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"The value of recoverable materials contained in e-waste … was US$55 billion"

A new United Nations report has estimated up to US$55 billion worth of gold, silver, copper, palladium and other high value materials was discarded last year as e-waste.
"The value of recoverable materials contained in e-waste … was US$55 billion" "The value of recoverable materials contained in e-waste … was US$55 billion" "The value of recoverable materials contained in e-waste … was US$55 billion" "The value of recoverable materials contained in e-waste … was US$55 billion" "The value of recoverable materials contained in e-waste … was US$55 billion"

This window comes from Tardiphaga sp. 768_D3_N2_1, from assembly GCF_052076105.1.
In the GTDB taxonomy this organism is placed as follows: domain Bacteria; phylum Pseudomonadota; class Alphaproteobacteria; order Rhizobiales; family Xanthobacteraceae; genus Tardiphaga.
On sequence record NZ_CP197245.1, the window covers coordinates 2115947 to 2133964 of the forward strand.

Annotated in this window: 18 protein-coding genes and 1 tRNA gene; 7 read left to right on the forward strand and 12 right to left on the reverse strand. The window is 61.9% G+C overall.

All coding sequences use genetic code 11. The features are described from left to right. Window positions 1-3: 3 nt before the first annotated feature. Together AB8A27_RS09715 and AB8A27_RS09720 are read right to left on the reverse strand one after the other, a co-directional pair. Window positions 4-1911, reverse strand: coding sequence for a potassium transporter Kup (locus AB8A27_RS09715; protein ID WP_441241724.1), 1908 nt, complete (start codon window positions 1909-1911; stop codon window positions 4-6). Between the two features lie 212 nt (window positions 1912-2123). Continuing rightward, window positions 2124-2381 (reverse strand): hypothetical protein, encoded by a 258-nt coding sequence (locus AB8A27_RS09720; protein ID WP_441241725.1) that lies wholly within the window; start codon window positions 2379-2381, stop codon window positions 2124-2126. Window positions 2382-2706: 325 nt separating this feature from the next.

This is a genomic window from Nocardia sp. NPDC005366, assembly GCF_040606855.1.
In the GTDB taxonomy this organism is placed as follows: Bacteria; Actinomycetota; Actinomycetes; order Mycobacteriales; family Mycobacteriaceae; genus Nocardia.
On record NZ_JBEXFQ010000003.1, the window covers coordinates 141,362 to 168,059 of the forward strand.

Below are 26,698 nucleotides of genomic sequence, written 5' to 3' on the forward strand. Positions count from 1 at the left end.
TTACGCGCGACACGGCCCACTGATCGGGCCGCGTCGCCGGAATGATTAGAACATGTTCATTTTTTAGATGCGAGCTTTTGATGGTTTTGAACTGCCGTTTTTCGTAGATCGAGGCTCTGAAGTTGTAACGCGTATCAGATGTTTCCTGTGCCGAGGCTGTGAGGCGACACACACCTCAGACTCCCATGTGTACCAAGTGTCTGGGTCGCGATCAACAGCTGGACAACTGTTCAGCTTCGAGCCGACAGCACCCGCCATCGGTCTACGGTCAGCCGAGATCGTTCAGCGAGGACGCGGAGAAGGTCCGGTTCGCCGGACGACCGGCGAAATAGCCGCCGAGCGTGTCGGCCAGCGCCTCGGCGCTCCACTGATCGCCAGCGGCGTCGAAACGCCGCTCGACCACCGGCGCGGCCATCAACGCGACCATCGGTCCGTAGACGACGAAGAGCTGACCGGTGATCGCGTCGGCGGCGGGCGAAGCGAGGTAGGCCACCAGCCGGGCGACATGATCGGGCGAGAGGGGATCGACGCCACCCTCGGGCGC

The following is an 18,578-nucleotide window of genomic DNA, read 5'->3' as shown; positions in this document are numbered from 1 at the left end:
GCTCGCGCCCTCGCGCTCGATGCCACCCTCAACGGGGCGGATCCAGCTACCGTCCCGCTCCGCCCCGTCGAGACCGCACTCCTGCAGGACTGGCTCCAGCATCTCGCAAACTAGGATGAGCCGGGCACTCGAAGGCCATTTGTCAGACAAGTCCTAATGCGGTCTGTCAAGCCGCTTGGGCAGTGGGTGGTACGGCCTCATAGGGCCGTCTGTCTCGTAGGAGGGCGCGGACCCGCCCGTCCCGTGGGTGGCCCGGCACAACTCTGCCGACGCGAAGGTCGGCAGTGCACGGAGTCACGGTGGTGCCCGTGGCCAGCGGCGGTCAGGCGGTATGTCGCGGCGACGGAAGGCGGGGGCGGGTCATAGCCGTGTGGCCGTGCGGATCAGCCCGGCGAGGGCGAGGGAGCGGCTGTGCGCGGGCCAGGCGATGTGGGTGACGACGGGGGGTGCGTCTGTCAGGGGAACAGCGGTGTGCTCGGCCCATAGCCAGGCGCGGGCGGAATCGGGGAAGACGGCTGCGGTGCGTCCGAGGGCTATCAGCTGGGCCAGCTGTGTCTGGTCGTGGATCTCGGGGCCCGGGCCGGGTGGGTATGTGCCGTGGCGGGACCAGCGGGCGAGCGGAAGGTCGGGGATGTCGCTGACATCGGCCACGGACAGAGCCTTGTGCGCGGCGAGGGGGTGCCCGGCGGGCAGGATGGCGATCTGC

Gold, silver, copper, platinum, palladium and other high value recoverable materials were thrown away in 2016. Image: iStock.com/daaaas

Staff reporter

The Global E-Waste Monitor said in 2016, 44.7 million metric tonnes of e-waste were generated - the equivalent of almost 4,500 Eiffel towers - and only about 20% was recycled.

The report was released this week by the International Telecommunication Union, the United Nations University and the International Solid Waste Association, to draw attention to the growing issue of discarded products with a battery or plug including smartphones, electronic toys and televisions.

It found low recycling rates could have a negative economic impact, estimating the value of recoverable materials contained in e-waste generated during 2016 was $55 billion, more than the Gross Domestic Product of most countries in the world.

The partners want to map recycling opportunities and push for better global e-waste management.

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